Stray Cats at 40 deliver new tracks with vitality

First Album in 26 Years on on Mascot Label Group

Hey kids, spread some wax on your chevvy like it’s 1959, 1979, 2019, comb back that quiff (hang on, you can’t do that anymore, unless you’ve weathered well in the hair department like Brian Setzer) check out your tattoos (wishing you hadn’t been so quick to immortalize now ex-girlfriends) and squeeze into some drainpipes (ouch, tight fit these days); your all-time favourite rockabilly band has reformed and not only are they touring for your pleasure but they have produced a brand new spanking album of 12 original numbers entitled “40”, their first in 26 years.  You’ll be pleased and relieved to learn that these cuts blast out of the speakers sounding as fresh as they did when you first heard “Runaway Boys” coming out of your radio all those years ago (fat chance of hearing them on mainstream radio these days).  They were never going to steer away from their rockabilly roots, it’s in their DNA, so predictably these tracks sound almost exactly as if you’d picked up the vinyl after browsing through the racks of your local record store back in 1981 and taken it home for that exciting first spin.  However, while the production is crisp and clean and has added no frills, the sound has definitely benefited from 40 years of studio engineering advances, even if the album was recorded in Nashville playing together live, just like the good old days.  While it’s the collective chemistry of the three original members that make the band what it is, it’s the stupendous guitar playing of Brian Setzer, not forgetting his lead vocal duties, that really set this trio apart.  Anyone who’s followed him over the years is aware that his playing continues to be the gold standard for classic rock’n’roll guitar playing.  His technical brilliance allows him to explore every nook and cranny of the rock/rockabilly lick and riff lexicon; which is what he does on “40”, providing a masterclass of playing in that genre.

The track titles tell you exactly what to expect, opening number “Cat Fight (Over A Dog Like Me)” a case in point, beginning with that familiar top strings double note stopped bending (your ears awaiting for the rest of “If You Can’t Rock Me” to follow), two bass drum kicks filling the stops before the song gets going.  This sounds like a set opener all the way. The lyrics don’t try and explain how the world is going to pot or provide a deep insight into the human condition; they’re simply a snappy description of a world full of hepped up guys and dolls, looking good in denim and leather and having a lot of fun (and occasionally getting into trouble).  “When Nothing’s Going Right” sounds like it could have been an Elvis Sun sessions cut (Scotty Moore being Setzer’s spiritual father), with the expected, but still hugely effective, pay off line “when nothing’s going right…go left”, cue solo. Lovely stuff!  “Cry Danger” has an absolute killer guitar riff, underpinned by Slim Jim Phantom’s slapped drums, and features backing vocals calling out the title, call and response style, as the riff returns for the chorus.  A fantastic track.  “Desperado” is a great instrumental that sounds like the soundtrack to (no surprise, as the title suggests) a spaghetti western.  Setzer manages to blend the sound of Ennio Morricone and the Shadows (specifically Hank’s tone on “Frightened City”) to create a mini-score for your imagination.  This is a really strong collection of songs; they may sound like they’ve never been away but they sure sound better than ever! Stray Cats are hot!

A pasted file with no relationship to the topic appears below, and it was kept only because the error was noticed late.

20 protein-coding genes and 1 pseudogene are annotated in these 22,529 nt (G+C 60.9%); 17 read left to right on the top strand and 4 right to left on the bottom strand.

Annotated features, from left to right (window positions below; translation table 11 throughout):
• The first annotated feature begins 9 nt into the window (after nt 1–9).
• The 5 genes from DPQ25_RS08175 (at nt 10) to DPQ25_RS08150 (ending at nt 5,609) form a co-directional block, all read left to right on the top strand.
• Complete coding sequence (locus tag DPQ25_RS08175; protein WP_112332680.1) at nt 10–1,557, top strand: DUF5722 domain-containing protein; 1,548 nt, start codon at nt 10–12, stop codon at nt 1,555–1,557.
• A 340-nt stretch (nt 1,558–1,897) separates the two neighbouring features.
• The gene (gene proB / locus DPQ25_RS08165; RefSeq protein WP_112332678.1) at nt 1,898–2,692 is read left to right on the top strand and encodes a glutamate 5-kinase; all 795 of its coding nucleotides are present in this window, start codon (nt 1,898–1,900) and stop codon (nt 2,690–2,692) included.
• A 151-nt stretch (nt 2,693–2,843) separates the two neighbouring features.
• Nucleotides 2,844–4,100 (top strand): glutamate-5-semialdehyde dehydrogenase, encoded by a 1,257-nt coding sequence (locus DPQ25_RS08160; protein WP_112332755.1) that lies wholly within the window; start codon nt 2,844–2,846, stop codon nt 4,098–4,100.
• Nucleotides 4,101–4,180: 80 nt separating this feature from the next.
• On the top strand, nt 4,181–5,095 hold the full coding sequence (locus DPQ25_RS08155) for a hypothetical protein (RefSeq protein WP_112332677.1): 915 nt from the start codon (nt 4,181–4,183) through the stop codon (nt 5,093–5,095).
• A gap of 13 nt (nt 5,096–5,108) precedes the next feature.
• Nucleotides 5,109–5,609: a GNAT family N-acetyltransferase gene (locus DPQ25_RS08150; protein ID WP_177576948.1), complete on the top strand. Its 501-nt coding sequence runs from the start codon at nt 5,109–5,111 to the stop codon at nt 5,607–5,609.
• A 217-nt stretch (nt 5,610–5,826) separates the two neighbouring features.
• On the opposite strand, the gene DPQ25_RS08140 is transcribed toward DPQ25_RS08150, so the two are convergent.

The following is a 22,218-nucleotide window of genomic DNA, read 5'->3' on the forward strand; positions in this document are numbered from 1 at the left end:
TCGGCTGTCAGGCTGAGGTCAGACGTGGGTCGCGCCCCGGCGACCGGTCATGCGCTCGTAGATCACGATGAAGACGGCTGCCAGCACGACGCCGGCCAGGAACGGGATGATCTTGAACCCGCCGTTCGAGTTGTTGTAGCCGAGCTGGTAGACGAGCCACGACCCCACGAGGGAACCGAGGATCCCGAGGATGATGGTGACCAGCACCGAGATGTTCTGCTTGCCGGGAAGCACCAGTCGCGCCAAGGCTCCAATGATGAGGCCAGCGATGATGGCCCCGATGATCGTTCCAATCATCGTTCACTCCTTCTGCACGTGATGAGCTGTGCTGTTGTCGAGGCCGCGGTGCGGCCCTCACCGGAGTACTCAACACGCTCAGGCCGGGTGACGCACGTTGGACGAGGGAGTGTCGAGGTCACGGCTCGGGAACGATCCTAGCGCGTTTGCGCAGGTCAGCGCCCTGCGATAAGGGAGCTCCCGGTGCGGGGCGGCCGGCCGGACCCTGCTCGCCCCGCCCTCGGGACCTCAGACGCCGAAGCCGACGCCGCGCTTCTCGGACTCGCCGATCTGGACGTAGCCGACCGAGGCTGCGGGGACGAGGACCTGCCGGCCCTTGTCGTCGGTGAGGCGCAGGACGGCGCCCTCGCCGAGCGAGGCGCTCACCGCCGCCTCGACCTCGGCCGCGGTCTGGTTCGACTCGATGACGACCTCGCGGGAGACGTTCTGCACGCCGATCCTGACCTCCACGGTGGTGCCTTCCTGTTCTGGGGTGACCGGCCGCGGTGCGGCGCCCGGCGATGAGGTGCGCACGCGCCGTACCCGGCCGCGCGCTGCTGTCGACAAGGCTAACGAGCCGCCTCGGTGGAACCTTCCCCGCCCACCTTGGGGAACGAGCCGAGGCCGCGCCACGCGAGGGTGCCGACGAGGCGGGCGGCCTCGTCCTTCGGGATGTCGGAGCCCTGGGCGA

All rockabilly fans will shout TENpawprint half inchdoodle paws out of TEN …

Whilst everyone else with think it is an EIGHTpawprint half inchdoodle paws out of TEN …

Tracklisting

  1. Cat Fight (Over A Dog Like Me)
  2. Rock It Off
  3. I’ve Got Love If You Want It
  4. Cry Danger
  5. I attract Trouble
  6. Three Time’s A Charm
  7. That’s Messed Up
  8. When Nothing’s Going Right
  9. Desperado
  10. Mean Pickin’ Mama
  11. I’ll Be Looking Out For You
  12. Devil Train
Stray Cats at 40 deliver new tracks with vitality

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